Remember when you were a kid and an older sibling would pin you down, pinching or hitting you until you said “uncle?” They would always promise to stop, if only you would just say that magic word.
Sometimes, the older brother or sister would stop when you yelled “uncle.” Or – if your siblings were like mine – they would usually just keep on doing it until they got tired, no matter how many times you might say “uncle.”
I was thinking about this old “game” the other day while implementing an earned media strategy for a civic campaign I am currently spearheading. A bit of background: earlier this year, the State of Pennsylvania made some radical changes to regulations and rates for a highly popular and very effective program for older adults. The program allowed frail elderly who qualified for nursing home care and Medicaid assistance to receive services in their home at a much lower cost than being placed in a nursing home. The changes were done under the banner of “cutting waste, fraud and abuse.”
The agencies that were responsible for this popular program were given less than a month’s notice to implement the rate and regulation changes, which were developed and implemented with no input or oversight. Now agencies that worked to keep seniors safely in their homes are starting to pull out of the business – and waiting lists for these services are growing at an alarming rate.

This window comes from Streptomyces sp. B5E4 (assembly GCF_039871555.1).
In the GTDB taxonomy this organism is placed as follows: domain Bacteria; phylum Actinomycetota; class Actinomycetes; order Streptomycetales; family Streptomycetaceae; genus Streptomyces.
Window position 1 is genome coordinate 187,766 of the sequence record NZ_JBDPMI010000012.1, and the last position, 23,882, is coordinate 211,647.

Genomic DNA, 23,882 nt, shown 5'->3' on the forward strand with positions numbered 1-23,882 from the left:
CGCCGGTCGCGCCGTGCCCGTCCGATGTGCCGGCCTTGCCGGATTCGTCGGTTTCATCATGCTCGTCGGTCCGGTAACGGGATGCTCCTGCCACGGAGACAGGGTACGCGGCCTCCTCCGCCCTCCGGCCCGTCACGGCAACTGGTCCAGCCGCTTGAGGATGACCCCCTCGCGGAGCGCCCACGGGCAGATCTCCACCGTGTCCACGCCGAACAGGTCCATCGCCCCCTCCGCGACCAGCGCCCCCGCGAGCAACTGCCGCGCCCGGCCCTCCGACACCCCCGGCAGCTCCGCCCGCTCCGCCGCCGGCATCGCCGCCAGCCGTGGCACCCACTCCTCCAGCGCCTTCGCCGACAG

Due to the lack of oversight and the immediacy of the changes, most legislators, members of the media, providers, and families were caught unaware by the change. In response, our civic campaign began reaching out to key decision makers, implementing an aggressive earned media effort to raise public awareness of the issue.
After months of doing nothing to fix the problem – and only after public pressure began to pour in – the State finally responded. Yet rather than giving in, they wanted us to say “uncle” by easing up on the pressure in order to “give them a chance” to fix the problem they created.
Beware of such overtures to say “uncle” and ease up pressure brought by your civic campaign. I have found, more often than not, that when elected leaders and policymakers ask you to say “uncle” and simply “give them some time” to fix the problem, it often gives them an excuse to do nothing. Remember, it was the pressure that brought them to the table in the first place. It is continued pressure that will get them to act.
So, in short, don’t always be so quick to ease up when you start to make progress. Don’t say that magic word until the change you are trying to make is actually made. Don’t say “uncle” until you stop being hit.